GO! Girls Outdoors

A resource for women in Outdoor Education and Recreation

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Gear

Gear Resources
Gear manufacturers have realised that lots of women like the outdoors and they're different shapes from men. Here's what's out there, and where you can buy it.

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Travel

Travel Resources
A selection of travel resources especially for women who love to travel. Includes a list of online communities if you do it yourself, or companies if you need a little help.

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Surfing

Surfing Resources
Listed here are some links to resources from all over the world that cater to women who love surfing.

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Hiking/Tramping

Hiking Resources
Extended walks are great for the mind and spirit and lots of women love to take part in them. Check out these resources and get inspired to go on a walking adventure.

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Snow Sports

Snow Sports Resources
Skiing, snowboarding, backcountry, polar expeditions - all done in the snow and all done by lots of amazing women.  Check out these resources to find out more...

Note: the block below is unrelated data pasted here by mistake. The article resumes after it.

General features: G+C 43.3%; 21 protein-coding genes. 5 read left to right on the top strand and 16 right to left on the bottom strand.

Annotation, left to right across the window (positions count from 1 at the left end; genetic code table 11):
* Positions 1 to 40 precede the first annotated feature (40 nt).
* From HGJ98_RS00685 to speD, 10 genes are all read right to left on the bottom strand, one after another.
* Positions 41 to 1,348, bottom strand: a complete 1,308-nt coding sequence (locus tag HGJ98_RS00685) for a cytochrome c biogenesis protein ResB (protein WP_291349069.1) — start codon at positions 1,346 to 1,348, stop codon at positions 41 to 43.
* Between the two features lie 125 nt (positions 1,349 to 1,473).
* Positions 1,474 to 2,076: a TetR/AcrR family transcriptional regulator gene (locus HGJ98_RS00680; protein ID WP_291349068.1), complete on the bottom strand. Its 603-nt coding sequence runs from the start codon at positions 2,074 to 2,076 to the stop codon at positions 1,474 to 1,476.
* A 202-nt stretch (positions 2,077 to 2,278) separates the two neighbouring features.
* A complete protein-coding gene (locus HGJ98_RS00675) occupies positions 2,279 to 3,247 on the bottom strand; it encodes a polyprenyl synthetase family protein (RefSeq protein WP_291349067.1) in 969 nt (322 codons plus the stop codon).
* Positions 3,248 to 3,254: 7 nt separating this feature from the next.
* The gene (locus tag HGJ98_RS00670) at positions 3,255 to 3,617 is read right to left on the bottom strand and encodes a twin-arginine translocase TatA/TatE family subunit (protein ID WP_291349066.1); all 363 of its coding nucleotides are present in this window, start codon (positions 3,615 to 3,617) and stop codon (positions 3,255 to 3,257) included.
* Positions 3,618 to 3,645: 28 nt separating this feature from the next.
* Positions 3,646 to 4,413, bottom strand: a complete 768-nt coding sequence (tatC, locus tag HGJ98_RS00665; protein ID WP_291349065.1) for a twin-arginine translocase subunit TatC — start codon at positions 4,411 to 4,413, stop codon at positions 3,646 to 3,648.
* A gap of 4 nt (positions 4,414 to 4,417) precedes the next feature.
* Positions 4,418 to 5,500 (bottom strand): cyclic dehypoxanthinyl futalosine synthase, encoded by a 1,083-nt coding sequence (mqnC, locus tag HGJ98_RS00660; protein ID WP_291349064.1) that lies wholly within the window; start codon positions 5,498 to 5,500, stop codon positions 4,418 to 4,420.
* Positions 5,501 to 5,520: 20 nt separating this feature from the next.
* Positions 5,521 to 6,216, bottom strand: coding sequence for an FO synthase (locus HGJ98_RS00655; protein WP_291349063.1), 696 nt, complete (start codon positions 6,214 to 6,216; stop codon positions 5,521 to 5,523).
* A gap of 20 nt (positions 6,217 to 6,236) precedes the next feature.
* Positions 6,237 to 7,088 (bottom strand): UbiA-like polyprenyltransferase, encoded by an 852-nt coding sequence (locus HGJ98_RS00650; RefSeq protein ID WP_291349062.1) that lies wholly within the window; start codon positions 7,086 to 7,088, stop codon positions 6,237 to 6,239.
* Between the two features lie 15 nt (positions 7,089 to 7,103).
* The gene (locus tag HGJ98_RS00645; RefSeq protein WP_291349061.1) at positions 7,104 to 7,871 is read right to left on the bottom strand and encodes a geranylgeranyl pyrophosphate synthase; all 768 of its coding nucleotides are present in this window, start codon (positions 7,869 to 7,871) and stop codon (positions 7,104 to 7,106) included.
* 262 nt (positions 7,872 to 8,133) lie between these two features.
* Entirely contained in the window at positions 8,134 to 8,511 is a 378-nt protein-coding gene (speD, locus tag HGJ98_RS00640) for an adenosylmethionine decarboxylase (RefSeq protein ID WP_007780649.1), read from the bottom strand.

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Kayaking/Canoeing

Kayaking Resources
White water, surfing, sea kayaking, sprint racing, marathon racing, multisport, fishing...is there anything you can't do from a kayak? Explore these resources!

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Cycling

Cycling Resources
A list of resources for all sorts of cycling - mountain biking, road biking, touring, racing, recreation and commuting - all specific to women.

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Climbing

Climbing Resources
Women can (and have) achieved incredible things in climbing. Listed in this section are a collection of climbing and moutaineering resources that are useful and inspiring for all climbers.

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Organisations

Organisations
A list of organisations that cater exclusively to women, or run trips exclusively for women. A great way to find a women-specific adventure in your area.

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Outdoor Industry

Outdoor Industry Resources
Looking for resources to help you plan programs, companies and organisations that cater for women or organisations you can join? Look no further...

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Priscilla McKenney

Patagonia 2003.jpgPriscilla McKenney has been both working and playing in the great outdoors for over 30 years, ever since the age of 16 when her family was fogged in on a sailing trip.   Priscilla went ashore, came across an Outward Bound Priscilla 8 years.jpginstructor, had a chat and immediately realised what she wanted to do with her life - work in the outdoors.  She has been involved in the industry ever since!  Much of Priscilla’s work and study has been to do with outdoor programming for girls and women, and she is now a Program Director for GirlVentures, an all girls non-profit organisation based in San Francisco (you should also read the GirlVentures profile on GO! Girls Outdoors).